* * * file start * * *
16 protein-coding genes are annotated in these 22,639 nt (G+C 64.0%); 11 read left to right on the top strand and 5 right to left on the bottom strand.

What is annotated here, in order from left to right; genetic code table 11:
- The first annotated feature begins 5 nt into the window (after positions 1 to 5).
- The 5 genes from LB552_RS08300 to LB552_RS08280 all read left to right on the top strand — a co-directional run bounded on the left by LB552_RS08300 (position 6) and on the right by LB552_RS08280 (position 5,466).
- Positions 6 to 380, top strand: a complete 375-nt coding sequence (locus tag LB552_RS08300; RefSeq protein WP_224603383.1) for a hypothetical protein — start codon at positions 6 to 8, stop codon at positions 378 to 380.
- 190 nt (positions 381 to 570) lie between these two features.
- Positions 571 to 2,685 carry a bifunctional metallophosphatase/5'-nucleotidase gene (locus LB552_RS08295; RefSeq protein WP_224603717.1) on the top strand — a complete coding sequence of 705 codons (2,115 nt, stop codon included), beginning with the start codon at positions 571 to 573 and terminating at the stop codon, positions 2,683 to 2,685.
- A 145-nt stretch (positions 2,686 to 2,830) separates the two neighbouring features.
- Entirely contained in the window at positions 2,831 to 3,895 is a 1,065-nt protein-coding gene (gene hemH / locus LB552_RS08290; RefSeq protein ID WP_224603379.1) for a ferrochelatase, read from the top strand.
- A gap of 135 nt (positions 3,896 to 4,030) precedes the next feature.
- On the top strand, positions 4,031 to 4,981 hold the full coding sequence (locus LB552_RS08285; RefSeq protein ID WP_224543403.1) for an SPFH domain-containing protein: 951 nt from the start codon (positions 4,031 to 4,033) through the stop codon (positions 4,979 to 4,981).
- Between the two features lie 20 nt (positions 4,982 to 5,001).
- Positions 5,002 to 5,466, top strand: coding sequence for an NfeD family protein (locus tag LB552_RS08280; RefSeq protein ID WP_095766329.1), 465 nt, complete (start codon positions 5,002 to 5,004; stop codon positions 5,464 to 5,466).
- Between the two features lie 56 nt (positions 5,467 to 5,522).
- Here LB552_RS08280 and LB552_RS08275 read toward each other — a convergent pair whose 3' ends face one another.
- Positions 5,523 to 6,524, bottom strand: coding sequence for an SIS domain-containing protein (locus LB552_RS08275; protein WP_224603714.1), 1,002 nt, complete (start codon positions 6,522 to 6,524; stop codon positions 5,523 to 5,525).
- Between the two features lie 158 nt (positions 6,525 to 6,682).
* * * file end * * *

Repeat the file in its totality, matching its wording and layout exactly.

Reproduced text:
16 protein-coding genes are annotated in these 22,639 nt (G+C 64.0%); 11 read left to right on the top strand and 5 right to left on the bottom strand.

What is annotated here, in order from left to right; genetic code table 11:
- The first annotated feature begins 5 nt into the window (after positions 1 to 5).
- The 5 genes from LB552_RS08300 to LB552_RS08280 all read left to right on the top strand — a co-directional run bounded on the left by LB552_RS08300 (position 6) and on the right by LB552_RS08280 (position 5,466).
- Positions 6 to 380, top strand: a complete 375-nt coding sequence (locus tag LB552_RS08300; RefSeq protein WP_224603383.1) for a hypothetical protein — start codon at positions 6 to 8, stop codon at positions 378 to 380.
- 190 nt (positions 381 to 570) lie between these two features.
- Positions 571 to 2,685 carry a bifunctional metallophosphatase/5'-nucleotidase gene (locus LB552_RS08295; RefSeq protein WP_224603717.1) on the top strand — a complete coding sequence of 705 codons (2,115 nt, stop codon included), beginning with the start codon at positions 571 to 573 and terminating at the stop codon, positions 2,683 to 2,685.
- A 145-nt stretch (positions 2,686 to 2,830) separates the two neighbouring features.
- Entirely contained in the window at positions 2,831 to 3,895 is a 1,065-nt protein-coding gene (gene hemH / locus LB552_RS08290; RefSeq protein ID WP_224603379.1) for a ferrochelatase, read from the top strand.
- A gap of 135 nt (positions 3,896 to 4,030) precedes the next feature.
- On the top strand, positions 4,031 to 4,981 hold the full coding sequence (locus LB552_RS08285; RefSeq protein ID WP_224543403.1) for an SPFH domain-containing protein: 951 nt from the start codon (positions 4,031 to 4,033) through the stop codon (positions 4,979 to 4,981).
- Between the two features lie 20 nt (positions 4,982 to 5,001).
- Positions 5,002 to 5,466, top strand: coding sequence for an NfeD family protein (locus tag LB552_RS08280; RefSeq protein ID WP_095766329.1), 465 nt, complete (start codon positions 5,002 to 5,004; stop codon positions 5,464 to 5,466).
- Between the two features lie 56 nt (positions 5,467 to 5,522).
- Here LB552_RS08280 and LB552_RS08275 read toward each other — a convergent pair whose 3' ends face one another.
- Positions 5,523 to 6,524, bottom strand: coding sequence for an SIS domain-containing protein (locus LB552_RS08275; protein WP_224603714.1), 1,002 nt, complete (start codon positions 6,522 to 6,524; stop codon positions 5,523 to 5,525).
- Between the two features lie 158 nt (positions 6,525 to 6,682).